Report: New Colocation Space Fills Quickly

Add Your Comments

New colocation space is filling quickly when brought online, according to new data from the telecom research firm TeleGeography. Global colocation service providers surveyed by TeleGeography have added 1.66 million square feet (154,016 square meters) of new space since the beginning of 2008, many of which were more than 50 percent full by mid-year 2009.

“While ample capacity is available in aggregate, operators in some cities, such as London, San Francisco, and Los Angeles, reported fill rates of more than 80 percent” for their colocation footprints, TeleGeography said in announcing an update of its Colocation Database, one of the company’s paid services.

“Despite a global capital crunch, capacity growth has not stagnated, and operators with strong operational cash flow continue to build new sites,” it reports. The markets with the most new colocation supply have been Hybderabad, India (230,000 square feet), Washington/Northern Virginia (214,000 SF), Dallas (166,000 SF), Amsterdam (150,000 SF) and London (131,000 SF), according to TeleGeography.

The report also includes data on average power density per rack, which suggests that colocation providers are continuing to build ahead of the average power loads. “Colocation operators increasingly push boundaries in the installation of new high-density space (defined as space using at least 14 kilowatts of power per rack), but low-density spacecontinues to supply a majority of the market,” Telegeography writes. “The average colo site density among sites surveyed is about 3.8 kilowatts per rack, and major metro areas generally do not veer far from this average.”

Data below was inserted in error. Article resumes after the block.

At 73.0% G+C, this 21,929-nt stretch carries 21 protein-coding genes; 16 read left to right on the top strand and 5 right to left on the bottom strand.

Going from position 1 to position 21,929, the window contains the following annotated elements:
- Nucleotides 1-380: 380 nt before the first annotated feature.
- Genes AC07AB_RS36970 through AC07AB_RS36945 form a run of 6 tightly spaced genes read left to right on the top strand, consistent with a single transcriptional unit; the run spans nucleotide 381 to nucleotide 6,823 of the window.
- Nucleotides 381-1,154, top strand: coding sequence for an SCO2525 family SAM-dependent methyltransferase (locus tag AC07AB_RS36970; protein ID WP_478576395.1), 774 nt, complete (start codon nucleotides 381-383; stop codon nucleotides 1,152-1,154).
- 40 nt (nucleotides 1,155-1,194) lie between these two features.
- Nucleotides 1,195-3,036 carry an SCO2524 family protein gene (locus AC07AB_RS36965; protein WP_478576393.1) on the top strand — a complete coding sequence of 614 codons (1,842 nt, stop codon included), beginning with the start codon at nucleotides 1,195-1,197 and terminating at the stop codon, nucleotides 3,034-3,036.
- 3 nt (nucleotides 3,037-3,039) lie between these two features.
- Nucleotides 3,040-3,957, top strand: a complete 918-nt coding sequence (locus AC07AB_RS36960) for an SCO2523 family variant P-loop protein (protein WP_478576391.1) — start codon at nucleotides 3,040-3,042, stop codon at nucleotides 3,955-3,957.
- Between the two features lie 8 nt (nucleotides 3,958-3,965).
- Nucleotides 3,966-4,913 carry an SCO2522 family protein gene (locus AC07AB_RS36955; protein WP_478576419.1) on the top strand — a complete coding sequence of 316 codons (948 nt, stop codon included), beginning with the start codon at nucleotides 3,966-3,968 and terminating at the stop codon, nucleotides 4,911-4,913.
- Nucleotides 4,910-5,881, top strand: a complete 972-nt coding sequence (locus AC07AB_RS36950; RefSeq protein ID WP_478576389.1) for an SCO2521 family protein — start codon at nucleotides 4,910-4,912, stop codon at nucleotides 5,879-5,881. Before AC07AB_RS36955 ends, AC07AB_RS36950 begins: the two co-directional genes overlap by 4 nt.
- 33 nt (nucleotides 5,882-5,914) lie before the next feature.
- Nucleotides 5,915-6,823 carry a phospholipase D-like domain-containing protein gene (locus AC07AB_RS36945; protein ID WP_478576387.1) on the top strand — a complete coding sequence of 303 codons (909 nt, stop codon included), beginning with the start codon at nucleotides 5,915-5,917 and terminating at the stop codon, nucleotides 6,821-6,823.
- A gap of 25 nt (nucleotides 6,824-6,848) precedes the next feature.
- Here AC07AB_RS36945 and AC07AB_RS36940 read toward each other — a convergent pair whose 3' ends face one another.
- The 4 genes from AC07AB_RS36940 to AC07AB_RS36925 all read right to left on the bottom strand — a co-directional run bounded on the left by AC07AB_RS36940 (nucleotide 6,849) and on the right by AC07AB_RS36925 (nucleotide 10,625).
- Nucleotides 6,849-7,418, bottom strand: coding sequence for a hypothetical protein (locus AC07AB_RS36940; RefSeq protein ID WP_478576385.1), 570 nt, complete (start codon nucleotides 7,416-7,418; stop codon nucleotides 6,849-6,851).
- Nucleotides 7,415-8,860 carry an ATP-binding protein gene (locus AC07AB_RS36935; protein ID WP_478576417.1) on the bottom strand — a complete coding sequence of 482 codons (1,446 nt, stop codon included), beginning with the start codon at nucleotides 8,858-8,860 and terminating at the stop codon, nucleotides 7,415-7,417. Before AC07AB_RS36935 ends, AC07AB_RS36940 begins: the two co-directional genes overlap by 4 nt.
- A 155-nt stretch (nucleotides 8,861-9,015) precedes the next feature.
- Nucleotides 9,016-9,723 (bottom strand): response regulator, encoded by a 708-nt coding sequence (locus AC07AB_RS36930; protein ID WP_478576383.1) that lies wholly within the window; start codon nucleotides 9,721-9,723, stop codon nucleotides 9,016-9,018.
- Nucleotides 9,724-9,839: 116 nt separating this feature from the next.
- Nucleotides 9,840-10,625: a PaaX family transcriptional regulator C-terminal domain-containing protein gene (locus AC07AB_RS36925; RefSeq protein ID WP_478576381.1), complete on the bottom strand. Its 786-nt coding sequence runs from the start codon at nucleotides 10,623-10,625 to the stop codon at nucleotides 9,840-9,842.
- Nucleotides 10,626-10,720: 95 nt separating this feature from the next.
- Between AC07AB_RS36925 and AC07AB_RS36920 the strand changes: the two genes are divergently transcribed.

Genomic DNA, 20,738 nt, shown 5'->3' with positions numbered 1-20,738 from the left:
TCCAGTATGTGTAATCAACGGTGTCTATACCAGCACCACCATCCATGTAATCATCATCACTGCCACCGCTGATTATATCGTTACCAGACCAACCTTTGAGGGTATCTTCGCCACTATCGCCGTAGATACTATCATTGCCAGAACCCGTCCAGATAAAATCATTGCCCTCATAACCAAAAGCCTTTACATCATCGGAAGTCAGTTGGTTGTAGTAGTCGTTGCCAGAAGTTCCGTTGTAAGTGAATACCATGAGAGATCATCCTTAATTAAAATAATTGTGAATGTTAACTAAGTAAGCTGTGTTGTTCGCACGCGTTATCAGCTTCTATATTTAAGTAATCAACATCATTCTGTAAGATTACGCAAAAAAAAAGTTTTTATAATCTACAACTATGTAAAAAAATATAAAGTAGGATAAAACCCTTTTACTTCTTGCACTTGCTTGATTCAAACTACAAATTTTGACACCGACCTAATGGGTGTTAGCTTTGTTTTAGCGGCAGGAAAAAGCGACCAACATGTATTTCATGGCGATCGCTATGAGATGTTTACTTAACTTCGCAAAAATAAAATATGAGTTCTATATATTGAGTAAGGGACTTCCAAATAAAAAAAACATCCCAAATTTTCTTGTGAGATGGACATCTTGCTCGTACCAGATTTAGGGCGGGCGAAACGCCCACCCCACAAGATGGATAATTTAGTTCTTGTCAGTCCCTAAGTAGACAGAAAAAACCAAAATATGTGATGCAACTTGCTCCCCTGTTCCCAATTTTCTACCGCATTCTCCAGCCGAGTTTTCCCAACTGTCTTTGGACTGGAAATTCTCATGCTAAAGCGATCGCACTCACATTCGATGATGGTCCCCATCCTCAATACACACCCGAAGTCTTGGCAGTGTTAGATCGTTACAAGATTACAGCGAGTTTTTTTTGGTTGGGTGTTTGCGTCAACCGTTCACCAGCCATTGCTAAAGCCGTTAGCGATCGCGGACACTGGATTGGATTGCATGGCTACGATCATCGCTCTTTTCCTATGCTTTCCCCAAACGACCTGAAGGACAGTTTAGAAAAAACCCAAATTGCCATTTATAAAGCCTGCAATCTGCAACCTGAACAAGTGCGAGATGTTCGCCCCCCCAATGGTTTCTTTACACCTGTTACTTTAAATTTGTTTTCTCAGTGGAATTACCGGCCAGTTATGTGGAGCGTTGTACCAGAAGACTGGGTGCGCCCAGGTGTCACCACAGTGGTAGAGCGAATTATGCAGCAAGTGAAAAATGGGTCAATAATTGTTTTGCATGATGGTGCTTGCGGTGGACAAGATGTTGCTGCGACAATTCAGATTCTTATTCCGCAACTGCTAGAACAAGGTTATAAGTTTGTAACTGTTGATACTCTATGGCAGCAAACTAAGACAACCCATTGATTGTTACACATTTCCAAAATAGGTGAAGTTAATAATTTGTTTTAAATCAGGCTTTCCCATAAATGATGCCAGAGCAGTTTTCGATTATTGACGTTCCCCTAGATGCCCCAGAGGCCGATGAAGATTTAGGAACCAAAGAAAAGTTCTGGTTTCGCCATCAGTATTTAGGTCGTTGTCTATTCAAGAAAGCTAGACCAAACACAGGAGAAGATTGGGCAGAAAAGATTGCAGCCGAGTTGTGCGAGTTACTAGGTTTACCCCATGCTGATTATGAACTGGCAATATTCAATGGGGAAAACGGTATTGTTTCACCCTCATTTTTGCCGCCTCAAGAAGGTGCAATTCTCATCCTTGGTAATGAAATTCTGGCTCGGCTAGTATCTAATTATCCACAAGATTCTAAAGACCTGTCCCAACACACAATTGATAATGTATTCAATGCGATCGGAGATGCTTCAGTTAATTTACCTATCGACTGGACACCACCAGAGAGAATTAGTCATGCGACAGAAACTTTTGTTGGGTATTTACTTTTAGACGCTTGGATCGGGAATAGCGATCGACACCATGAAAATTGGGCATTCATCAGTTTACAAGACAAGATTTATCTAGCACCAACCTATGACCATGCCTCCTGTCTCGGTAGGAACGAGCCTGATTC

Average density rates can be misleading when it comes to the potential business value of high-density space, however, as the average can include several high-density customers whose impact is broadly offset by customers with lower densities. In practice, the availability of space engineered for higher densities is crucial to capturing these deals, which can feature high-value customers.

The markets with the highest average densities were Chicago (5 kW average per cabinet) and Dallas (4.5 kW average).

About the Author

Rich Miller is the founder and editor-in-chief of Data Center Knowledge, and has been reporting on the data center sector since 2000. He has tracked the growing impact of high-density computing on the power and cooling of data centers, and the resulting push for improved energy efficiency in these facilities.

Add Your Comments

  • (will not be published)